Reaching out for necessary knowledge

A brief online tour of Google Earth, or a flick through any atlas will quickly give you some vital information about Seychelles: the country is a long, long way from anywhere else. Hundreds of kilometres from our nearest island neighbours and the African mainland, the specks in the Indian Ocean that are Seychelles have been equally blessed and cursed by their remoteness.

The watery expanse between Seychelles and Africa has allowed unique ecosystems to develop on the islands, species unseen anywhere else in the world allowed to evolve in a relatively secure and secluded environment.

Nirmal Shah and Prof. Massimo Panndolfi shake hands after signing the agreement to share skills on tropical biodiversity © Dao Nguyen

 

But the same remoteness has also meant that Seychelles’ environment has missed out on the research, examination and attention enjoyed by other environmental phenomenon, and clearly warranted by the distinctiveness of the island habitats.

Even the wonders of Aldabra can’t compete for scientific research funds and wildlife documentary makers’ time with the likes of the Serengeti or the Great Barrier Reef.

And with a population that only just tops the 80,000 mark, finding local expertise to carry out cutting-edge research on Seychelles’ fauna and flora is a challenging task.

Hoping to surmount this problem Nature Seychelles yesterday signed a Memorandum of Understanding with the Universita degli Studi di Urbino (University of Urbino), which will see the two organisations piggy-back on one another’s expertise in the field of environmental research.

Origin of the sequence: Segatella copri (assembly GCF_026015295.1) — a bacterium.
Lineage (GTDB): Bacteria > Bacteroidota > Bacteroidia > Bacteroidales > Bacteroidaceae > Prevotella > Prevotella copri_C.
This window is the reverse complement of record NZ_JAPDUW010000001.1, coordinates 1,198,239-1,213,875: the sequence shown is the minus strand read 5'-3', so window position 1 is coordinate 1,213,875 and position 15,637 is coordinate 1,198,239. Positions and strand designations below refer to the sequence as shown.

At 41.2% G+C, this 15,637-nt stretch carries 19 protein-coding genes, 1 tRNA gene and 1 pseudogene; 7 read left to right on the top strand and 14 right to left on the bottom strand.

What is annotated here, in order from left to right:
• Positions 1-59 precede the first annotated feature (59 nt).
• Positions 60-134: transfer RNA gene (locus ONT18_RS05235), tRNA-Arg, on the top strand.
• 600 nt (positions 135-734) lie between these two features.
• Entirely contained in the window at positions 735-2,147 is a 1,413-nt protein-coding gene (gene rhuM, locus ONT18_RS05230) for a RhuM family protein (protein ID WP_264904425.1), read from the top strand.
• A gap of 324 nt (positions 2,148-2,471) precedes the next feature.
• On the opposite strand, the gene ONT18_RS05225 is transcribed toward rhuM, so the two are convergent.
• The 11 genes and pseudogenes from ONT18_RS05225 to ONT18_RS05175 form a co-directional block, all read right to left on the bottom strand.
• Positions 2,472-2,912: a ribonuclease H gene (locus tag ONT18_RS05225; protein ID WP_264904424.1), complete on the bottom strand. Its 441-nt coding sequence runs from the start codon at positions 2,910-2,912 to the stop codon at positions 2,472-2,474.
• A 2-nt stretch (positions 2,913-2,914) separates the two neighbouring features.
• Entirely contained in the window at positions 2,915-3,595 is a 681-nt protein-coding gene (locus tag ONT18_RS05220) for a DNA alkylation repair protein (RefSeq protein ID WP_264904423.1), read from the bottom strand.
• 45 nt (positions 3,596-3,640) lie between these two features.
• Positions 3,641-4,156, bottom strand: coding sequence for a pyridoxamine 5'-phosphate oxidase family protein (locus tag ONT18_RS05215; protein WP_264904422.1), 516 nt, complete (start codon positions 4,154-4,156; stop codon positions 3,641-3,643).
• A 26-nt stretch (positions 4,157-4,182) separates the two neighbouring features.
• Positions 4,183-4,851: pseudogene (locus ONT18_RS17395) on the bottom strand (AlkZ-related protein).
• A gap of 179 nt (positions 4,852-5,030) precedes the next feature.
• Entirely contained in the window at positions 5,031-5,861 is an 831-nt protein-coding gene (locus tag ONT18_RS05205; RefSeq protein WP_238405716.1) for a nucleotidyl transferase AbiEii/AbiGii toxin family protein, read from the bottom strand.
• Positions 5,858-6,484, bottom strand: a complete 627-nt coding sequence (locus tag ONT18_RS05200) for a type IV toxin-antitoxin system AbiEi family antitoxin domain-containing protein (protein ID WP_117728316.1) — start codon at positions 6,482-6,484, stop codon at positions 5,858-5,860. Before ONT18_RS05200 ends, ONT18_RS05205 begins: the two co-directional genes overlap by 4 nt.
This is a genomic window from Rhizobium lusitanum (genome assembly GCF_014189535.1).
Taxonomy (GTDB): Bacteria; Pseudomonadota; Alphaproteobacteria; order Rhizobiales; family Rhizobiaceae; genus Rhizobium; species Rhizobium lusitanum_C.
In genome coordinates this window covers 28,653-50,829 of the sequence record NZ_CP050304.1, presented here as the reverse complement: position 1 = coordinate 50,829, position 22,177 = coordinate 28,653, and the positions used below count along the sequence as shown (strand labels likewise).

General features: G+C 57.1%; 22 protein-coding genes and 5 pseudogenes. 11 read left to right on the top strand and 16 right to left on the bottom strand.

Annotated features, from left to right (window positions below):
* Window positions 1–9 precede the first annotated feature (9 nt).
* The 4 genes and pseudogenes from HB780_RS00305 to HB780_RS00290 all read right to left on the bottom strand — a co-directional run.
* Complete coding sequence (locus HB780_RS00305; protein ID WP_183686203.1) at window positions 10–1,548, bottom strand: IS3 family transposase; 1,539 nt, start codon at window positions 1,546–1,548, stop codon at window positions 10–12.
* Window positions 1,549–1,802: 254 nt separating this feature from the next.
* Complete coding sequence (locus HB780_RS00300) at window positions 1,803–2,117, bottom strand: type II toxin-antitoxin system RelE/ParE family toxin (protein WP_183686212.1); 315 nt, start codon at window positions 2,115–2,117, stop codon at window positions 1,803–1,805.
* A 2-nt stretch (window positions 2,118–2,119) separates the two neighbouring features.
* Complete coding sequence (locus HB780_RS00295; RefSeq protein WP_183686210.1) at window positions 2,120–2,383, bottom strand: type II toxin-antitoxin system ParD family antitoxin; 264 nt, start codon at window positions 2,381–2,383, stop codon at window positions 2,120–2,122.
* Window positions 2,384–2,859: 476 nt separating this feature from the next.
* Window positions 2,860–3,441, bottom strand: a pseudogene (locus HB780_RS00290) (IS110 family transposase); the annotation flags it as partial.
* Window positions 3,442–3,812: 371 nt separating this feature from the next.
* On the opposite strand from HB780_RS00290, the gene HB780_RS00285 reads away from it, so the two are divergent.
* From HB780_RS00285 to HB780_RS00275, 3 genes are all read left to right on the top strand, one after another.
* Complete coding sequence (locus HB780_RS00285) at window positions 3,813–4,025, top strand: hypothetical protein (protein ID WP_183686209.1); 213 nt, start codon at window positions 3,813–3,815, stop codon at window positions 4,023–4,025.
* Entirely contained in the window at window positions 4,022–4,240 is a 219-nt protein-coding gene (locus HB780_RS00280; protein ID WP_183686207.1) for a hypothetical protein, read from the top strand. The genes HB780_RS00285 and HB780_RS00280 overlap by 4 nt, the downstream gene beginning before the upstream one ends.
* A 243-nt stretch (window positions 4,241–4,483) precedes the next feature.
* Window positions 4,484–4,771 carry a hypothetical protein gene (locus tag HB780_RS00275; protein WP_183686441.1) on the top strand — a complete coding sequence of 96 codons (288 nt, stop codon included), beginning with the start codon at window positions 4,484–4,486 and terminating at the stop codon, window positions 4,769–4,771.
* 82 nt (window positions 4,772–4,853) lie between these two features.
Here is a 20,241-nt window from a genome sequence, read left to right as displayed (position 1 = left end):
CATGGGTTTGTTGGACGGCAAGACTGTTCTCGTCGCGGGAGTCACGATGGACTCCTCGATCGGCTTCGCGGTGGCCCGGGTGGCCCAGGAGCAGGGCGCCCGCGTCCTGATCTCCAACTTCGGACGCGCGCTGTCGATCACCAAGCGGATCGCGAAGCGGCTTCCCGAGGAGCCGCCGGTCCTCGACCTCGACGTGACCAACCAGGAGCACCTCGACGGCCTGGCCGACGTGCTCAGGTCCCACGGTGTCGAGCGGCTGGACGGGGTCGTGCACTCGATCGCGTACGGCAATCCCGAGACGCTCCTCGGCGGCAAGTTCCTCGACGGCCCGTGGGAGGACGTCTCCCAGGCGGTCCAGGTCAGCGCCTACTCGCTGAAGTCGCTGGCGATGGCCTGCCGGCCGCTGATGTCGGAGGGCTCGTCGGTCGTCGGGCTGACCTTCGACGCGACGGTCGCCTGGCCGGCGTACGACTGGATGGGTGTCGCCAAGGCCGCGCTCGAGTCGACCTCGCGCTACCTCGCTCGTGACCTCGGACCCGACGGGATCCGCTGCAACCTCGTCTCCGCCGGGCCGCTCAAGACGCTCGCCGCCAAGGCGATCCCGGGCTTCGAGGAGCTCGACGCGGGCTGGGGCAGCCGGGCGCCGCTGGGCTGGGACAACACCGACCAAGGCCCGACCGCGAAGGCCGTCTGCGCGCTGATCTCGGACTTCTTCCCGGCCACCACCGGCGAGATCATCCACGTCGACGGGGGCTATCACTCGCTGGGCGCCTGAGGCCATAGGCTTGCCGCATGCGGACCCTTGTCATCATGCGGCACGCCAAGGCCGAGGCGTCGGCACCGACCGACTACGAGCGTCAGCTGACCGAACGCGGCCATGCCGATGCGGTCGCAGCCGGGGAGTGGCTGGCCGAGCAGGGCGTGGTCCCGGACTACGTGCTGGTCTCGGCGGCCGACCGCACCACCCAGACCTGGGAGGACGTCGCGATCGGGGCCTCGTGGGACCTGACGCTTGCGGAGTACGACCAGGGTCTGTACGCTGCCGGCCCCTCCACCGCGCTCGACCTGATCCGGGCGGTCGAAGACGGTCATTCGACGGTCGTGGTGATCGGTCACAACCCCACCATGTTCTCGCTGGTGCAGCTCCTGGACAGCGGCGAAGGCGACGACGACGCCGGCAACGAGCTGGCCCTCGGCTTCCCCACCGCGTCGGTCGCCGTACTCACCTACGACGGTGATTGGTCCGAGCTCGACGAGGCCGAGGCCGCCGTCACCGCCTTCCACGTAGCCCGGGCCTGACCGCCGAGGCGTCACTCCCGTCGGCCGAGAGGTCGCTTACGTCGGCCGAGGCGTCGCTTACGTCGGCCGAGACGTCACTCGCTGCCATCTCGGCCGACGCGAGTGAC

Nature Seychelles already has a number of links with overseas organisations, such as Birdlife International and the Royal Society for the Protection of Birds, but this is the first time such a wide ranging agreement has been struck with a university.

Located in the city of Urbino, in north-east Italy, the university attracts over 20,000 students and has a research pedigree dating back to the early years of the sixteenth century.

By taping into the expertise on offer at the University of Urbino, Nature Seychelles hopes to improve and increase its scientific monitoring work, at the same time as offering Italian students a unique and under-studied environment in which to put their classroom-learned theory into practice.

And at the same time as strengthening links with educational and research organisations overseas the signing of the Urbino agreement will also enable Nature Seychelles to play a greater role in improving inter-agency links within Seychelles.

Nature Seychelles Chief Executive, Nirmal Shah, said yesterday that, “Today’s signing will, I hope, be of benefit to all organisations – government and non-government – which are working for the good of Seychelles’ environment. Meetings, training, capacity development and other opportunities for sharing conservation knowledge will be open to all relevant parties,”

If organisations working for the environment in Seychelles, whether in government or the private sector, are to overcome the constraints imposed by living in a small, remote island location, partnerships similar to that signed yesterday will be vital in introducing much needed skills and expertise.

Nature Seychelles, 21st September 2006

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